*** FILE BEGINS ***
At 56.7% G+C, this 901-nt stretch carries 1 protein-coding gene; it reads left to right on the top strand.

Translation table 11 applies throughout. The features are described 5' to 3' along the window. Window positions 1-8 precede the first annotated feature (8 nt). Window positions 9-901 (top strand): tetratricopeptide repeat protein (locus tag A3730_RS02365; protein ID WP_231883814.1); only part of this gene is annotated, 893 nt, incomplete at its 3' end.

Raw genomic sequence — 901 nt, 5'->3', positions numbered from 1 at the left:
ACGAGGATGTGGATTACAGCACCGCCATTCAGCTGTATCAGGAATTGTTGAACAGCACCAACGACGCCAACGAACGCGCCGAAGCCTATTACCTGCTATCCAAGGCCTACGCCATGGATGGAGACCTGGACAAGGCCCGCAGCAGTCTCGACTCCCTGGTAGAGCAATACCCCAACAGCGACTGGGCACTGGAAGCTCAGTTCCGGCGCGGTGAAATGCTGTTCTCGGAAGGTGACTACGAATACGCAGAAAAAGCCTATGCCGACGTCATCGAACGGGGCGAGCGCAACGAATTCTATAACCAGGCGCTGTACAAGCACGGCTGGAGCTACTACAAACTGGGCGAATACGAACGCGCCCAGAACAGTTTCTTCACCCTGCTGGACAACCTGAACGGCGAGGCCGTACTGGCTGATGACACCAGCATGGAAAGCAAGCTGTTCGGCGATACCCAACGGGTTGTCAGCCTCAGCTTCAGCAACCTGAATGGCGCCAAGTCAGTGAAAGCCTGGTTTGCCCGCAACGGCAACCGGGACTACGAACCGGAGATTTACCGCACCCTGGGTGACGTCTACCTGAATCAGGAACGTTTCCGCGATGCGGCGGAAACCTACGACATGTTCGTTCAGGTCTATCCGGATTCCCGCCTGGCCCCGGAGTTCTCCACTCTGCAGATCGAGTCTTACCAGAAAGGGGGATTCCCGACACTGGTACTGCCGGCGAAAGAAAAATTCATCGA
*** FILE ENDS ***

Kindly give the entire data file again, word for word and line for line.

At 56.7% G+C, this 901-nt stretch carries 1 protein-coding gene; it reads left to right on the top strand.

Translation table 11 applies throughout. The features are described 5' to 3' along the window. Window positions 1-8 precede the first annotated feature (8 nt). Window positions 9-901 (top strand): tetratricopeptide repeat protein (locus tag A3730_RS02365; protein ID WP_231883814.1); only part of this gene is annotated, 893 nt, incomplete at its 3' end.

Raw genomic sequence — 901 nt, 5'->3', positions numbered from 1 at the left:
ACGAGGATGTGGATTACAGCACCGCCATTCAGCTGTATCAGGAATTGTTGAACAGCACCAACGACGCCAACGAACGCGCCGAAGCCTATTACCTGCTATCCAAGGCCTACGCCATGGATGGAGACCTGGACAAGGCCCGCAGCAGTCTCGACTCCCTGGTAGAGCAATACCCCAACAGCGACTGGGCACTGGAAGCTCAGTTCCGGCGCGGTGAAATGCTGTTCTCGGAAGGTGACTACGAATACGCAGAAAAAGCCTATGCCGACGTCATCGAACGGGGCGAGCGCAACGAATTCTATAACCAGGCGCTGTACAAGCACGGCTGGAGCTACTACAAACTGGGCGAATACGAACGCGCCCAGAACAGTTTCTTCACCCTGCTGGACAACCTGAACGGCGAGGCCGTACTGGCTGATGACACCAGCATGGAAAGCAAGCTGTTCGGCGATACCCAACGGGTTGTCAGCCTCAGCTTCAGCAACCTGAATGGCGCCAAGTCAGTGAAAGCCTGGTTTGCCCGCAACGGCAACCGGGACTACGAACCGGAGATTTACCGCACCCTGGGTGACGTCTACCTGAATCAGGAACGTTTCCGCGATGCGGCGGAAACCTACGACATGTTCGTTCAGGTCTATCCGGATTCCCGCCTGGCCCCGGAGTTCTCCACTCTGCAGATCGAGTCTTACCAGAAAGGGGGATTCCCGACACTGGTACTGCCGGCGAAAGAAAAATTCATCGA